CAQH CORE approves 2-day limit for health plans to act on prior authorizations

Editor's note: This article was updated to include comments from April Todd, senior vice president of CAQH CORE.

A group that represents multiple industry stakeholders has voted to set a two-day time limit on how quickly health plans must act on prior authorizations.

CAQH CORE, a group that includes 110 organizations representing health plans, providers, vendors and government entities, voted to set a two-day limit on how quickly health plans must request additional supporting information from providers and make final decisions on prior authorization requests, the group said in an announcement.

Prior authorization from an insurance company for medical procedures is consistently a pain point for patients and providers. 

“Prior authorizations serve as a check on the safety and appropriateness of medical treatments, but when they take too long, they can delay patient care,” said Susan Turney, M.D., CEO of Marshfield Clinic Health System and CAQH CORE board chair. “With today’s announcement, the industry has reached a compromise to ensure they are done efficiently.”

The group said health plans participating in CAQH (the non-profit Council for Affordable Quality Healthcare) CORE (or Committee on Operating Rules for Information Exchange) represent 75% of the insured population in the United States. CAQH CORE is a collaboration set up to develop and adopt national operating rules for administrative transactions.

Prior authorizations are the costliest, most time-consuming administrative transaction for providers. When the prior authorization process takes too long, it can also delay patient care, which is why the group’s participating organizations have passed the national two-day time limit.

RELATED: Costs of prior authorizations increase for physician practices at an 'alarming' rate

It’s a big step toward improving the time-intensive process for prior authorizations, the group said. More than 80% of CAQH CORE's participating organizations agreed to the time limits on requests for supporting information and final determinations on prior authorizations .

“This is essentially the industry committing that they will follow this rule,” said April Todd, senior vice president of CAQH CORE, in an interview with FierceHealthcare.

“Our participating organizations really came together to come to a compromise on this. This has been an issue that has been top of mind for a lot of organizations for a long time,” she said.

CAQH CORE is designated by the Department of Health and Human Services (HHS) to author national operating rules and the group can now recommend the government adopt the two-day rule, which would be incorporated into HIPAA regulations. Right now compliance is voluntary, Todd said. If adopted by HHS, all entities covered by HIPAA would have to comply.

“We think we will get good consideration from HHS on this,” she said. “With 80% of our participating organizations approving this rule it shows the industry is committed to moving forward on this.” 

With the new operating rule, CAQH CORE participating organizations agreed to update requirements in the CAQH CORE 278 Prior Authorization Infrastructure Rule. The new requirements set national expectations for prior authorization turnaround times using the HIPAA-mandated standard to move the industry toward greater automation, the group said.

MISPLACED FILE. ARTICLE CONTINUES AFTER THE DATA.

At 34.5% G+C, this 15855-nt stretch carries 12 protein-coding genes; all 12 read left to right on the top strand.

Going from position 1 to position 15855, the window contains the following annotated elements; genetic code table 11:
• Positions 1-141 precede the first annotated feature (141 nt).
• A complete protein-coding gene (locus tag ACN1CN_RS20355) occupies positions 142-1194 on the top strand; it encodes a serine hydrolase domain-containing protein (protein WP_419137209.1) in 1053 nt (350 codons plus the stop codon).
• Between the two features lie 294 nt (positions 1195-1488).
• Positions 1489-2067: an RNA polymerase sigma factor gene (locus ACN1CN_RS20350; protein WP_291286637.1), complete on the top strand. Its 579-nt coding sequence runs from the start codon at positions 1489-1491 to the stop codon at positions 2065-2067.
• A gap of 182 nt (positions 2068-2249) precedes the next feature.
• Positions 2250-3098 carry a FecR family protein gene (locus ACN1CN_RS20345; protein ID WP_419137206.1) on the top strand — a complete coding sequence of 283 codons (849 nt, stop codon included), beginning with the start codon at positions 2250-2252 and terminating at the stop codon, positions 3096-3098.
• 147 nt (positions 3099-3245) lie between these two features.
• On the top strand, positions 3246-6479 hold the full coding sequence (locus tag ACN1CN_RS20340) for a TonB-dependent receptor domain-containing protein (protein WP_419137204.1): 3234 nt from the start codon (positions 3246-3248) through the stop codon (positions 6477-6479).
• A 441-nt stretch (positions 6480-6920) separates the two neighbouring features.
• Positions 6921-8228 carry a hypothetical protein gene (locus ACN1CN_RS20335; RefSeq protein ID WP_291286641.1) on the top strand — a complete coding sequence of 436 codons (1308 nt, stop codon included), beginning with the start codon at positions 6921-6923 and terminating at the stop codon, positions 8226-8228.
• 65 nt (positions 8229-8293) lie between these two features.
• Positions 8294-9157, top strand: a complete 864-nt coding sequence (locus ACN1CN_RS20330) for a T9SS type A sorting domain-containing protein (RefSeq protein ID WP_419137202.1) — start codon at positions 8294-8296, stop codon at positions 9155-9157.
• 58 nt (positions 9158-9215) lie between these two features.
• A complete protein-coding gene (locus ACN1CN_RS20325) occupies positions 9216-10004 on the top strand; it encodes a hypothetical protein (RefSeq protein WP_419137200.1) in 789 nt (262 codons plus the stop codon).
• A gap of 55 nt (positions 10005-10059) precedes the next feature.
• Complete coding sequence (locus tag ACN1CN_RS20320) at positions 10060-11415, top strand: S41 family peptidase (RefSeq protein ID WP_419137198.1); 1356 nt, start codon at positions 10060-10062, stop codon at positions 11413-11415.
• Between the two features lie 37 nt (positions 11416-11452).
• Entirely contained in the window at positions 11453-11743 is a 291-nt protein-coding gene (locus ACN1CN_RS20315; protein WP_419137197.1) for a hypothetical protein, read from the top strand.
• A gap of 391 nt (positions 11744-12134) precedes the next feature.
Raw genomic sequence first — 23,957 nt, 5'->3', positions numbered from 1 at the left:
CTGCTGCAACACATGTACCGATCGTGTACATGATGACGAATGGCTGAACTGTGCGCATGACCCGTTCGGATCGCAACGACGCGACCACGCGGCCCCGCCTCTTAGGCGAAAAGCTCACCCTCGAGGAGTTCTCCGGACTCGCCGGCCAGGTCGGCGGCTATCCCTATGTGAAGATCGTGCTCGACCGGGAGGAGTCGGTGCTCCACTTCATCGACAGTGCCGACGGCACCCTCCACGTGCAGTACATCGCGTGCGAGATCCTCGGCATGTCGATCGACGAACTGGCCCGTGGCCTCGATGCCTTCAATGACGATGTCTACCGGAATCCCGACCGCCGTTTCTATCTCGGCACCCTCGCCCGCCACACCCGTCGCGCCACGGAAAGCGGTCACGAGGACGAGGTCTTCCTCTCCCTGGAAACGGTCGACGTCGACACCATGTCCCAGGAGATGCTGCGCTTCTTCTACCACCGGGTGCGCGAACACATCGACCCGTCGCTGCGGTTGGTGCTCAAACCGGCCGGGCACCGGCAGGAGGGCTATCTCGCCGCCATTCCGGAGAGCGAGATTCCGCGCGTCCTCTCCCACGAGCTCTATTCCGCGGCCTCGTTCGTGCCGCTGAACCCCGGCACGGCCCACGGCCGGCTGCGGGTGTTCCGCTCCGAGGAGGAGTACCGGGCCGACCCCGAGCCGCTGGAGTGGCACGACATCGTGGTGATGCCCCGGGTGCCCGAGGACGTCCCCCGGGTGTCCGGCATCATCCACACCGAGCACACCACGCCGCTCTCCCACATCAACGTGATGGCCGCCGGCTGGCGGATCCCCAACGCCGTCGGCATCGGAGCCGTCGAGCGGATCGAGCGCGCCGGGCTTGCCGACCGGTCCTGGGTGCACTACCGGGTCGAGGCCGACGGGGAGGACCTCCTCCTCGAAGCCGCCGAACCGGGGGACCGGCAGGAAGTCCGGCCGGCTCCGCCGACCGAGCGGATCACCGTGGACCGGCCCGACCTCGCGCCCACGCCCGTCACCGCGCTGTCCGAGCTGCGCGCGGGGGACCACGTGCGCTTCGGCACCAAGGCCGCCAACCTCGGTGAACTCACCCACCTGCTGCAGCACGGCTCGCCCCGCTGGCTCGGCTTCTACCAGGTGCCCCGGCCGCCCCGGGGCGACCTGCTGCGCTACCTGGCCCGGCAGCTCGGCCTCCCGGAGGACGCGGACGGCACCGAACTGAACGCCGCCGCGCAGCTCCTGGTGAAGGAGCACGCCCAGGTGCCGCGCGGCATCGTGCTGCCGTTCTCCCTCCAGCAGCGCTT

RELATED: MGMA19—No progress to fix prior authorization, as practice leaders say it's gotten worse

The updated operating rule establishes maximum timeframes at key stages in the prior authorization process for both batch and real-time transactions, including:

  • A two-day additional information request. A health plan, payer or its agent has two business days to review a prior authorization request from a provider and respond with the additional documentation needed to complete the request.
  • A two-day final determination. Once a health plan receives all requested information from a provider, it, its payer or agent has two business days to send a response containing a final determination.
  • Optional close out. A health plan may choose to close out a prior authorization request if it does not receive the additional information needed to make a final determination from the provider within 15 business days of communicating what additional information is needed.

Under the operating rule, health plans must meet the timeframe requirements 90% of the time in a calendar month.

“These industry-led efforts will benefit all stakeholders and patients in particular,” said Tim Kaja, COO of UnitedHealthcare Networks and CAQH CORE vice-chair. “In 2020, CAQH CORE participants will continue working to improve the prior authorization process with a focus on how operating rules can streamline the exchange of medical documentation and support the use of new technologies with existing standards.”

The updated rule, coupled with new rules released last May by CAQH CORE to strengthen the accuracy and consistency of the prior authorization process, enhance the information sent in the HIPAA-mandated standard electronic transaction and allow for faster responses, the group said.

The prior authorization process is a frustrating one for physicians and other providers. In a recent WEDI survey, 84% of providers reported the number of medical services that require prior authorization has increased.

A separate study by CAQH found the cost of prior authorization requirements on physician practices has continued to increase—up 60% in 2019 to manually generate a request to insurers.

And in Texas, 25% of patients say insurers have refused to cover a medication, procedure, test or scan that a doctor ordered for them or a family member, according to a statewide survey conducted by the Texas Medical Association.